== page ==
Image: Howard Lawrence
Just recently this week, the MacBook Air joined in the sticky keyboard controversy. This issue has been reported by many 2018 MacBook Air users recently, and this MacBook is not the only Mac to get this issue. It involves the butterfly keyboard keys, that every MacBook user knows since the 2015 MacBook.
The butterfly keyboard keys are quieter, thinner, and the mechanism acts like a butterfly’s wings. When pressed, the keys go down on its entirety, thanks to the innovative mechanism Apple has designed. They want our MacBooks to be thinner than ever, since 2015.
But the climax has come in last summer of 2018, a year after the new, revolutionary 2016 MacBook Pro has launched. There have been sticky keys, repeating characters, and disappearing letters. People all over the Internet complained and argued over the issue since late 2017, and the Apple Support Communities were flooded with these conversations. Every MacBook user had to figure out what is going on, with their keys…..
Now we’ll begin with the worst scenario of the MacBook butterfly keyboard issues, which is the dust and debris under the keys! Dust can get stuck between the underside of the key and the butterfly mechanism, causing a sticky key or an abnormal key. That’s why you have to get some canned air and abduct the dust off the keys! Some people take their MacBooks to the Genius Bar at the Apple Store to get them repaired.
Since last summer, Apple has a repair program for sticky butterfly keyboards in the MacBook (early 2015 or later), MacBook Pro (late 2016 and later) and the newest, late 2018 MacBook Air. All of these MacBooks will receive keyboard repair from the Apple Genius Bar or an Apple Authorized Service Provider, free of charge. You can also mail your MacBook to an Apple Repair Center. As a reminder, make sure to back up your MacBook prior to sending it in for service and repair!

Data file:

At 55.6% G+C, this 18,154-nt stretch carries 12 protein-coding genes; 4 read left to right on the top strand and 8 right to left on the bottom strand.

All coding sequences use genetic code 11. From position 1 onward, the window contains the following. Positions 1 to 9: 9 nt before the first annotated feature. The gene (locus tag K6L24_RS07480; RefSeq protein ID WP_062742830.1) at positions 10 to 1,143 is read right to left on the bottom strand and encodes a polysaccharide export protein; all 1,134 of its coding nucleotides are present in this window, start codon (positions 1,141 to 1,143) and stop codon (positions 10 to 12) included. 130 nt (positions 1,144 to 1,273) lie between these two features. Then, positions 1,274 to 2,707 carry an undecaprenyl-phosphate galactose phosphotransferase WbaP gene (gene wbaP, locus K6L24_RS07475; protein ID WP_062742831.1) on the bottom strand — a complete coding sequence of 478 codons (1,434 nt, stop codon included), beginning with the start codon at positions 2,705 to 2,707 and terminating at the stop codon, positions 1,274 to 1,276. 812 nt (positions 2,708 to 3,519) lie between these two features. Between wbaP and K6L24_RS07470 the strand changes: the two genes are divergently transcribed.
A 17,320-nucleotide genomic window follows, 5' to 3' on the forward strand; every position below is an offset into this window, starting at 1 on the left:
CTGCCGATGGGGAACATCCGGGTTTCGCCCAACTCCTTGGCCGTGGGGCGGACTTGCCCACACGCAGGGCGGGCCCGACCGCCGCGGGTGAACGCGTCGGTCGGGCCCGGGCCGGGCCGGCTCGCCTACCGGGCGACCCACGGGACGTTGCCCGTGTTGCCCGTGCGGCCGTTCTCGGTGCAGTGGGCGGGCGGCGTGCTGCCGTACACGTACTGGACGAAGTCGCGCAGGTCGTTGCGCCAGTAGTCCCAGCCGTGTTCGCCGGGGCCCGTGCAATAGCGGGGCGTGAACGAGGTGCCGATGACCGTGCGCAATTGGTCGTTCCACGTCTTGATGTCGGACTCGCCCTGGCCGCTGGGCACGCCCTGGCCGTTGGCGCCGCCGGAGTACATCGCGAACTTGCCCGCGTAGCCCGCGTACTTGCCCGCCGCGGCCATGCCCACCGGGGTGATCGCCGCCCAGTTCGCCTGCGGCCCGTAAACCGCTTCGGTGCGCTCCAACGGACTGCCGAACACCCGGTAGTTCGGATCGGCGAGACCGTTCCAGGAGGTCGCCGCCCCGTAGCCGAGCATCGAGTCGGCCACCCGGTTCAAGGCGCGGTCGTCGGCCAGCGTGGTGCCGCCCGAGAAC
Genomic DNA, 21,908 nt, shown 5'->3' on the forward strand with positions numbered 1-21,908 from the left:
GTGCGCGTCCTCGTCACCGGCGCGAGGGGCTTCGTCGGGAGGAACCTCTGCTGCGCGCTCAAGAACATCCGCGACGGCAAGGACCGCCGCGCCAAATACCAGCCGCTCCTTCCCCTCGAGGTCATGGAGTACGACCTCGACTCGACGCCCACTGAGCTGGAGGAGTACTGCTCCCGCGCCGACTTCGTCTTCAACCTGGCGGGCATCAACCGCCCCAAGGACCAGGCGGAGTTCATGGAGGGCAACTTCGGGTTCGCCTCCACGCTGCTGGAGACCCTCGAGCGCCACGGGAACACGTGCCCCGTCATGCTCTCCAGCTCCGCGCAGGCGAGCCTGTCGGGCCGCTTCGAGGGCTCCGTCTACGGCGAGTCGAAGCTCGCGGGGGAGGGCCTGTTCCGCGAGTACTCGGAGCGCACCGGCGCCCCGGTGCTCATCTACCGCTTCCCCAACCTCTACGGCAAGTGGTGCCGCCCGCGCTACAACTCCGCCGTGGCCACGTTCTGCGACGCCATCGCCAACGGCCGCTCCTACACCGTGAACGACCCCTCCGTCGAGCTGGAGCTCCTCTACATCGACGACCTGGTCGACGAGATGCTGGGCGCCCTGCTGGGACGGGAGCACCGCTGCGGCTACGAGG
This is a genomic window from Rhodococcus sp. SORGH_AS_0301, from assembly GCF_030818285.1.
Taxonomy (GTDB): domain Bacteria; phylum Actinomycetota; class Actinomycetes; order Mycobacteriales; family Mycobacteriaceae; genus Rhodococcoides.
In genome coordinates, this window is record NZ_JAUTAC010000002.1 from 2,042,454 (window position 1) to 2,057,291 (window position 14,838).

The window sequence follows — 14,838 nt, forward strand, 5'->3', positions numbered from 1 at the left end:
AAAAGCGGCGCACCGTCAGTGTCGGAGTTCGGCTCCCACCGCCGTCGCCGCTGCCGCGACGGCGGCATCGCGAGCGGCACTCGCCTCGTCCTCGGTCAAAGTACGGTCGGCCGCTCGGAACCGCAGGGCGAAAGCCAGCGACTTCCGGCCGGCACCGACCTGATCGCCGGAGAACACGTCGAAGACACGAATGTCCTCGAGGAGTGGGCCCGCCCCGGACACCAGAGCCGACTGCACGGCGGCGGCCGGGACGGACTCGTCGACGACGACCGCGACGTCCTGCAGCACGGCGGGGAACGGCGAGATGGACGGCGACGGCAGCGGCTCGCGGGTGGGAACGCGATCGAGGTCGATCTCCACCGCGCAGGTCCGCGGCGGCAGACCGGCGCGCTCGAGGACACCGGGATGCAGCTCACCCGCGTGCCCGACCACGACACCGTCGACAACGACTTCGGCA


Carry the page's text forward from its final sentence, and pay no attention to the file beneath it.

Since this week, late 2018 MacBook Air users have been confessing over the issue of the butterfly keyboard all over the technology media outlets, and in Apple’s support forums. There’s also an article full of misspellings by Joanna Stern, in which she complained about her MacBook Air keyboard in the Wall Street Journal. She explained about the repeating and missing letters, in which you can also see the errors in the actual article.
Although in last July, the new MacBook Pro mid-2018 has thickened its silicone linings under the butterfly keys. This prevents larger particles of dust and debris from getting lodged between the mechanism. Still, the keys can get sticky if smaller, microscopic particles get in the keys. That reminds us about smoke affecting your lungs if we’re correct about that.
Thus far, we don’t know when Apple is going to completely resolve this problem over the MacBook keyboard. Apple added extra barriers in the keys, but the problem is still there, in some cases. There’s no permanent solution to the issue, but we should expect this in the next MacBook Pro soon.